Las Vegas — Red Rocks Campground

Sunrise at Red Rock Canyon, Nevada

Photo: William Ducklow/Shutterstock

If you want to mix up a trip to the slot machines and dance clubs in Vegas with a little bit of fresh air and quiet, book a site at Red Rocks Campground, just 20 minutes from the Vegas strip. Red Rocks Campground opens for the season on August 31 and stays that way through the end of May. Given the excessive heat, the campground is closed during the summer months. Some sites are first come, first served, but most should be reserved ahead of time.

Rocks Canyon has 26 hiking trails through incredible desert topography, with rocky spires, narrow canyons, and tall peaks. Our favorite path is the 12-mile North Peak trail, which offers amazing summit views. We recommend going for a few nights in order to leave plenty of time to both hit the Vegas strip and explore Red Rocks.

Washington DC — Greenbelt Park

Greenbelt Park Lake in Maryland near Washington DC

Photo: Lissandra Melo/Shutterstock

Greenbelt Park, just 12 miles outside of Washington DC in Maryland, is ideal for campers seeking a mix of urban convenience and rural landscapes. Choose from more than 150 campsites, all of which feel like you’re in the middle of the forest (and require advanced booking). Hiking trails run throughout the park, and in autumn, the changing leaves give this mid-Atlantic park a New England feel.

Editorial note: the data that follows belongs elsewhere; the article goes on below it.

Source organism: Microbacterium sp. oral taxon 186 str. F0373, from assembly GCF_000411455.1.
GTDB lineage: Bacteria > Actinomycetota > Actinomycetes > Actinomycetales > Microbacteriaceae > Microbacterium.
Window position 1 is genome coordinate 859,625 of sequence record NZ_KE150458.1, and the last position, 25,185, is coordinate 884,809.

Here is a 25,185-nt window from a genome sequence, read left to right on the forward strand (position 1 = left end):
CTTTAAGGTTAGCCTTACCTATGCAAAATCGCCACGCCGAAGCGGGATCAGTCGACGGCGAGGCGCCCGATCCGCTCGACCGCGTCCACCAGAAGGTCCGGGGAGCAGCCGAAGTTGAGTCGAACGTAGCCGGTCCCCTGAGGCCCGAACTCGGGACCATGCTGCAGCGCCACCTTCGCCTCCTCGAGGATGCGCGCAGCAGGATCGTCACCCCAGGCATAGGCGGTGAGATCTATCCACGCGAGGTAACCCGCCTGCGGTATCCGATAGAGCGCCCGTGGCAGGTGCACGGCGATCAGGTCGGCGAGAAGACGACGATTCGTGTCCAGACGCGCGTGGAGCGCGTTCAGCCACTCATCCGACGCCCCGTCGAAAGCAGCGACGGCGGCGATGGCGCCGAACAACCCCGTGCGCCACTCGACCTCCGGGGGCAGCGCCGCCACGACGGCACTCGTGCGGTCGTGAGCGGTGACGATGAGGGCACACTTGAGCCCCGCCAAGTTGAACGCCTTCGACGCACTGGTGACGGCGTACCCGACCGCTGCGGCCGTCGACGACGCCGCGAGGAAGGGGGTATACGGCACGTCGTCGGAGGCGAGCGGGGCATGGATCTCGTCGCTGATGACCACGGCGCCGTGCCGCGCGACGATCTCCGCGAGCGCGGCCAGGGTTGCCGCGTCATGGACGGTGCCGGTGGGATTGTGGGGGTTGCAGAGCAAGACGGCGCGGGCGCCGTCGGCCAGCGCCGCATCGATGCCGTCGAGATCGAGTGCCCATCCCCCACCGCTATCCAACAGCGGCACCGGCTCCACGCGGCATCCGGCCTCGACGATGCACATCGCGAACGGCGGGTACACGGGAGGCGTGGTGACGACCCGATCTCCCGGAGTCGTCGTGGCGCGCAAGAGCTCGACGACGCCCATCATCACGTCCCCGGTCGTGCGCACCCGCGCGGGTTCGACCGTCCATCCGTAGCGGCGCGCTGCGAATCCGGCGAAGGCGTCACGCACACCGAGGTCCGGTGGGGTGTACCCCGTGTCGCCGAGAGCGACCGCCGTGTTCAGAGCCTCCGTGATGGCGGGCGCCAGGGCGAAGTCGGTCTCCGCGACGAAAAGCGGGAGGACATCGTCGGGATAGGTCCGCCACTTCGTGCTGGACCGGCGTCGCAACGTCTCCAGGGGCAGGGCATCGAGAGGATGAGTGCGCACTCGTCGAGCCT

Beyond the woodsy scenery, the best aspect of Greenbelt Park is how easy it is to get to. The park is on DC’s public transportation line, and a short one-mile bus ride will take you to the Greenbelt metro station, allowing you to take the metro to DC’s famous attractions. Whether you plan to explore the Smithsonian museums, visit the pandas at the zoo, or catch a National’s game, you can leave your car at home for the weekend and still have a wonderfully authentic camping experience.